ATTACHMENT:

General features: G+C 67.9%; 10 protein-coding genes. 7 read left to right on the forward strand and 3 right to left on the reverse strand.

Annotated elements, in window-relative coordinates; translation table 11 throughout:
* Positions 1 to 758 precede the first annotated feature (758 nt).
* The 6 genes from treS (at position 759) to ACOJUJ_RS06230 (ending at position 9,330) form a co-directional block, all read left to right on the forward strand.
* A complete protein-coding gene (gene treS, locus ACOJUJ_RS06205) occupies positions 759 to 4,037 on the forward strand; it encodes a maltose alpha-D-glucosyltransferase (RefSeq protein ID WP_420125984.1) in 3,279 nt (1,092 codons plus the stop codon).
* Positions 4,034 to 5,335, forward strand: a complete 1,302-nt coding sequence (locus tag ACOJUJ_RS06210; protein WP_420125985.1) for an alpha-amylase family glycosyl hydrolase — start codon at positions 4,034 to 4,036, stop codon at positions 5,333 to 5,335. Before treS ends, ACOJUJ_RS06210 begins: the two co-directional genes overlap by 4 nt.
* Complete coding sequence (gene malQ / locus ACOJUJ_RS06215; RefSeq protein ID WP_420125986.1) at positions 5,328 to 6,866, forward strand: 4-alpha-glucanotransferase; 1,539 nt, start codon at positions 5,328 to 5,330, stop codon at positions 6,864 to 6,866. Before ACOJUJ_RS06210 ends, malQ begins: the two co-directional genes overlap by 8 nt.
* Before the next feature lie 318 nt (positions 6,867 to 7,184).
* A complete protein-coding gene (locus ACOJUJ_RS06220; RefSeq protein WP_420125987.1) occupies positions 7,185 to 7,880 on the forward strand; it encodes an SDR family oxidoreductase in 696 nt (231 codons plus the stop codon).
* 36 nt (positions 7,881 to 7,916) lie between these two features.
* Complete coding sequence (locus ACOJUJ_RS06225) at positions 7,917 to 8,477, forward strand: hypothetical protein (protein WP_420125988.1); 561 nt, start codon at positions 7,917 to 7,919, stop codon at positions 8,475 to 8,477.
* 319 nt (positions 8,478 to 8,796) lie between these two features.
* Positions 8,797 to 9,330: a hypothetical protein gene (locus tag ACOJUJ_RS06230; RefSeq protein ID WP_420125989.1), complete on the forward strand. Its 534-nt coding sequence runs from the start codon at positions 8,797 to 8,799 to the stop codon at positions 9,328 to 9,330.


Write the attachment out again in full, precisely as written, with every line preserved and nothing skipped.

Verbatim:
General features: G+C 67.9%; 10 protein-coding genes. 7 read left to right on the forward strand and 3 right to left on the reverse strand.

Annotated elements, in window-relative coordinates; translation table 11 throughout:
* Positions 1 to 758 precede the first annotated feature (758 nt).
* The 6 genes from treS (at position 759) to ACOJUJ_RS06230 (ending at position 9,330) form a co-directional block, all read left to right on the forward strand.
* A complete protein-coding gene (gene treS, locus ACOJUJ_RS06205) occupies positions 759 to 4,037 on the forward strand; it encodes a maltose alpha-D-glucosyltransferase (RefSeq protein ID WP_420125984.1) in 3,279 nt (1,092 codons plus the stop codon).
* Positions 4,034 to 5,335, forward strand: a complete 1,302-nt coding sequence (locus tag ACOJUJ_RS06210; protein WP_420125985.1) for an alpha-amylase family glycosyl hydrolase — start codon at positions 4,034 to 4,036, stop codon at positions 5,333 to 5,335. Before treS ends, ACOJUJ_RS06210 begins: the two co-directional genes overlap by 4 nt.
* Complete coding sequence (gene malQ / locus ACOJUJ_RS06215; RefSeq protein ID WP_420125986.1) at positions 5,328 to 6,866, forward strand: 4-alpha-glucanotransferase; 1,539 nt, start codon at positions 5,328 to 5,330, stop codon at positions 6,864 to 6,866. Before ACOJUJ_RS06210 ends, malQ begins: the two co-directional genes overlap by 8 nt.
* Before the next feature lie 318 nt (positions 6,867 to 7,184).
* A complete protein-coding gene (locus ACOJUJ_RS06220; RefSeq protein WP_420125987.1) occupies positions 7,185 to 7,880 on the forward strand; it encodes an SDR family oxidoreductase in 696 nt (231 codons plus the stop codon).
* 36 nt (positions 7,881 to 7,916) lie between these two features.
* Complete coding sequence (locus ACOJUJ_RS06225) at positions 7,917 to 8,477, forward strand: hypothetical protein (protein WP_420125988.1); 561 nt, start codon at positions 7,917 to 7,919, stop codon at positions 8,475 to 8,477.
* 319 nt (positions 8,478 to 8,796) lie between these two features.
* Positions 8,797 to 9,330: a hypothetical protein gene (locus tag ACOJUJ_RS06230; RefSeq protein ID WP_420125989.1), complete on the forward strand. Its 534-nt coding sequence runs from the start codon at positions 8,797 to 8,799 to the stop codon at positions 9,328 to 9,330.